The week before Christmas I pointed my Jeep toward Nine Mile Canyon with the intention of driving to the end of the public road through the canyon, then backtracking and doing a few short hikes on the way out. While driving in I had to use 4WD between Soldier Creek Mine and Nine Mile Ranch. The snow plows hadn’t been out and the road was snowpacked with a light coating of fresh snow, and it was quite cold at one degree below zero. The snow completely disappeared as I descended the canyon. Before reaching the end of the road I needed to stop and stretch my legs and ended up finding some wonderful petroglyphs, including a unique Ute panel with a horse and rider with zig-zag lines attached to some bighorn sheep.
Back on the road I reached a gate which was heavily posted to scare the public away, even though the road through the property is a public right-of-way. Along the road I could see plenty of rock art which I photographed out the driver’s window. I arrived at a second gate, this one being the actual end of the public road. From there I drove a short distance up North Frank’s Canyon without seeing anything terribly interesting.
My next planned stop had me feeling a little nervous. The road barely crosses through the corner of a state trust land section, leaving a very short stretch (180′) of road where it’s legal to park and hike from without trespassing on private land. Although I knew I’d be legally okay to park there and hike around, there’s no way to predict what an adjacent landowner may try to claim. I parked and left the road on foot, negotiating some ups-and-downs in order to stay just inside the state land boundary. I had seen some pit houses nearby in Google Earth, but while hiking to those I spotted several others that weren’t so obvious. A large boulder had one side covered in deeply pecked petroglyphs. I reached the pit houses and found that they were nothing special–I didn’t even see any potsherds or lithics on the ground–but the cliffs above held a couple of very small intact granaries. The flat areas above the cliffs were surrounded by relatively intact walls of dry-stacked rocks. I didn’t take the time to get up-close to the granaries or walls. They’re on the short list for a future trip to the area, though.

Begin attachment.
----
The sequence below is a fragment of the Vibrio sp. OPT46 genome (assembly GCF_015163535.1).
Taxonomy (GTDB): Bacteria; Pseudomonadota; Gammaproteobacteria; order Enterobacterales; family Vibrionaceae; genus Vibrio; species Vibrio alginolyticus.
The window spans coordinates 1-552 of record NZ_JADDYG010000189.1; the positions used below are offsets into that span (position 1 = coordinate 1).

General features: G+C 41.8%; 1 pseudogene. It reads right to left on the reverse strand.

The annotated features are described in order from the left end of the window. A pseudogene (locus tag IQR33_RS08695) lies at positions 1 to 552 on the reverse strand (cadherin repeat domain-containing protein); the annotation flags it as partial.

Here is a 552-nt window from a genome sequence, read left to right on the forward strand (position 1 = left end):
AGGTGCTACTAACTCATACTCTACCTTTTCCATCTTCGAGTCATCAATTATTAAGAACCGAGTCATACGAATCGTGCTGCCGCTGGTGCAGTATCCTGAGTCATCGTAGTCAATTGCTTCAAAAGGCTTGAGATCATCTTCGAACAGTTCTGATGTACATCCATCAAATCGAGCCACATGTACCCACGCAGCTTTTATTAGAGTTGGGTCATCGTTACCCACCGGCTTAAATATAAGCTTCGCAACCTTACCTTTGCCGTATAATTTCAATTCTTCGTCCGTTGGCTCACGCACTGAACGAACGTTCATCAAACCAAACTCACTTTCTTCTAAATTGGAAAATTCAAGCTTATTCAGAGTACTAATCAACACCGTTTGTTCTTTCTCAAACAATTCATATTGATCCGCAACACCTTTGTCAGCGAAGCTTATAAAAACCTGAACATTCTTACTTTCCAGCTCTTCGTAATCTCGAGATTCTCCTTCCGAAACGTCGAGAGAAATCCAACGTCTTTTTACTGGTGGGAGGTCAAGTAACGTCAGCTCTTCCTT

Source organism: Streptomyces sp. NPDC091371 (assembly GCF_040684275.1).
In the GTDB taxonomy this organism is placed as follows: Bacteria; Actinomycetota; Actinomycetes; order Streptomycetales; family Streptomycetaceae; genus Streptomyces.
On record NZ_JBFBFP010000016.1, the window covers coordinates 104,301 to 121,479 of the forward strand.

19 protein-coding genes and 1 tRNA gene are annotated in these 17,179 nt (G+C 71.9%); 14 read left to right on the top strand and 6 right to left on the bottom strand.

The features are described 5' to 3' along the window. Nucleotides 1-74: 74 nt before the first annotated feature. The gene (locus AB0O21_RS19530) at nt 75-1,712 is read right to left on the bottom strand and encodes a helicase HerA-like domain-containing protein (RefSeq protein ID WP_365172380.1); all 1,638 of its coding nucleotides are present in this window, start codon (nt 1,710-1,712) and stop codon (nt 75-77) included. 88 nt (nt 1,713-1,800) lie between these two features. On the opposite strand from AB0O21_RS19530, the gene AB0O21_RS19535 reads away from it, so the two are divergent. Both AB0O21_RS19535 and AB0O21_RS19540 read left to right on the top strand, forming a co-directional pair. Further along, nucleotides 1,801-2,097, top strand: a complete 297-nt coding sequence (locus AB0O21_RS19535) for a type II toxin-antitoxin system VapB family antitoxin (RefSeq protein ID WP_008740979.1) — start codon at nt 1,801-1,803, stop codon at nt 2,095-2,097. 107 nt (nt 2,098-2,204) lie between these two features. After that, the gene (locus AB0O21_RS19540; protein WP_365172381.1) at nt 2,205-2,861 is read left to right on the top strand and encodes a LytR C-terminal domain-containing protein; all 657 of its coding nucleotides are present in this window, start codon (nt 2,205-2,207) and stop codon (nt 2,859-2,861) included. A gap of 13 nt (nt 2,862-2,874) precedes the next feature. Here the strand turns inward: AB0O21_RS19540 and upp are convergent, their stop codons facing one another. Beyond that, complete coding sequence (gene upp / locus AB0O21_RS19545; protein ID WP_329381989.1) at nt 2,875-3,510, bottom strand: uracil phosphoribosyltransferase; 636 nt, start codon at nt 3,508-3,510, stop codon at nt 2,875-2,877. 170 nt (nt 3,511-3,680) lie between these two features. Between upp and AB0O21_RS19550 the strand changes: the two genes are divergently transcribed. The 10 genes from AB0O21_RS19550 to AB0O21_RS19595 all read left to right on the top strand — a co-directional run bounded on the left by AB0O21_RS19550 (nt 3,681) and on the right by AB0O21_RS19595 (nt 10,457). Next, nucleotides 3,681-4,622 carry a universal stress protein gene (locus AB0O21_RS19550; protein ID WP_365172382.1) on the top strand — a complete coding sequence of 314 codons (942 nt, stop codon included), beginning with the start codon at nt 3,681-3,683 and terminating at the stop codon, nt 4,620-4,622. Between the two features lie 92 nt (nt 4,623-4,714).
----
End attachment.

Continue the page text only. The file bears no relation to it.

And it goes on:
So, about a week before this trip I ran across this macabre photo by Chuck Zehnder on Panoramio. I was roughly aware of the location of the granaries pictured so I set out to locate them. I found the right spot, but accessing the ledge looked to be a bit tricky. I photographed the one granary that could be seen from below, and will return later to see the spot up close.
During the rest of the drive home I stopped in a couple of spots to get a closer look at some rock art I’d noticed on previous trips. I did a little hiking but mostly just viewed the sites from the road. I slammed on the brakes and backed up when I spotted a rock wall on a ledge above the road. How I missed this in the past is a wonder since I’ve driven past it dozens of times. There are other dugout structures with rock walls nearby and they all appear to be made by relatively modern settlers of the canyon.
The last site I stopped at was near a half-collapsed granary that was still marvelous despite the damage. A very busy petroglyph panel near the granary appeared to be impossible to climb up to. After looking around a bit I think I found a way up, but that will require returning with some “assistance.”
Photo Gallery: Nine Mile Canyon XVII: End of the Road